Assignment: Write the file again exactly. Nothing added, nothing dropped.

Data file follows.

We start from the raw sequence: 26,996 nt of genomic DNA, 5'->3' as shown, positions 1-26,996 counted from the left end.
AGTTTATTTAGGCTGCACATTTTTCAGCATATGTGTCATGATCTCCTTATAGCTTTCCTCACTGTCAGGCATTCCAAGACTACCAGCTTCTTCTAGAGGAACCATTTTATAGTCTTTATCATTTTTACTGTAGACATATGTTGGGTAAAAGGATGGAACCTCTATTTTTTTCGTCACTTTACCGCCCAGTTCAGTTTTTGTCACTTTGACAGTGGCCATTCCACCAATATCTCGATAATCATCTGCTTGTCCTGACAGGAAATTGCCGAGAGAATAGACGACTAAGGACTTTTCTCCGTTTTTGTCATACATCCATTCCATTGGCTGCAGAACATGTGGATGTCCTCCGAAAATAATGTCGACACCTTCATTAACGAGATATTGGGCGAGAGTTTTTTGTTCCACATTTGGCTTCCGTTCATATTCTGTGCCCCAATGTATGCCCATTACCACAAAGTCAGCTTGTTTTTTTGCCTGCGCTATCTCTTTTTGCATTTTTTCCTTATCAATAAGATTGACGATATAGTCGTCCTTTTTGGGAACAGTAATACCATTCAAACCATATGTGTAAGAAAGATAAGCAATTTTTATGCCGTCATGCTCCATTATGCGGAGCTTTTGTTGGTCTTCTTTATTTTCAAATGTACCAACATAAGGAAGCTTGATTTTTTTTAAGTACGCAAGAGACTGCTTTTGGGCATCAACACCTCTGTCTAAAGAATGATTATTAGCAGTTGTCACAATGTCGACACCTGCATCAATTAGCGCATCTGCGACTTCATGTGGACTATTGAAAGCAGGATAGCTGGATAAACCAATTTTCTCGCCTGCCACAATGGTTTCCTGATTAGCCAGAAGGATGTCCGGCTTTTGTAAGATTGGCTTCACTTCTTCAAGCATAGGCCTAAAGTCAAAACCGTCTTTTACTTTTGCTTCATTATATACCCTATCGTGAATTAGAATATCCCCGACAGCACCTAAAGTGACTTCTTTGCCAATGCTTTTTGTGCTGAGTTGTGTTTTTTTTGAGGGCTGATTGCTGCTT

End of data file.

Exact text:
We start from the raw sequence: 26,996 nt of genomic DNA, 5'->3' as shown, positions 1-26,996 counted from the left end.
AGTTTATTTAGGCTGCACATTTTTCAGCATATGTGTCATGATCTCCTTATAGCTTTCCTCACTGTCAGGCATTCCAAGACTACCAGCTTCTTCTAGAGGAACCATTTTATAGTCTTTATCATTTTTACTGTAGACATATGTTGGGTAAAAGGATGGAACCTCTATTTTTTTCGTCACTTTACCGCCCAGTTCAGTTTTTGTCACTTTGACAGTGGCCATTCCACCAATATCTCGATAATCATCTGCTTGTCCTGACAGGAAATTGCCGAGAGAATAGACGACTAAGGACTTTTCTCCGTTTTTGTCATACATCCATTCCATTGGCTGCAGAACATGTGGATGTCCTCCGAAAATAATGTCGACACCTTCATTAACGAGATATTGGGCGAGAGTTTTTTGTTCCACATTTGGCTTCCGTTCATATTCTGTGCCCCAATGTATGCCCATTACCACAAAGTCAGCTTGTTTTTTTGCCTGCGCTATCTCTTTTTGCATTTTTTCCTTATCAATAAGATTGACGATATAGTCGTCCTTTTTGGGAACAGTAATACCATTCAAACCATATGTGTAAGAAAGATAAGCAATTTTTATGCCGTCATGCTCCATTATGCGGAGCTTTTGTTGGTCTTCTTTATTTTCAAATGTACCAACATAAGGAAGCTTGATTTTTTTTAAGTACGCAAGAGACTGCTTTTGGGCATCAACACCTCTGTCTAAAGAATGATTATTAGCAGTTGTCACAATGTCGACACCTGCATCAATTAGCGCATCTGCGACTTCATGTGGACTATTGAAAGCAGGATAGCTGGATAAACCAATTTTCTCGCCTGCCACAATGGTTTCCTGATTAGCCAGAAGGATGTCCGGCTTTTGTAAGATTGGCTTCACTTCTTCAAGCATAGGCCTAAAGTCAAAACCGTCTTTTACTTTTGCTTCATTATATACCCTATCGTGAATTAGAATATCCCCGACAGCACCTAAAGTGACTTCTTTGCCAATGCTTTTTGTGCTGAGTTGTGTTTTTTTTGAGGGCTGATTGCTGCTT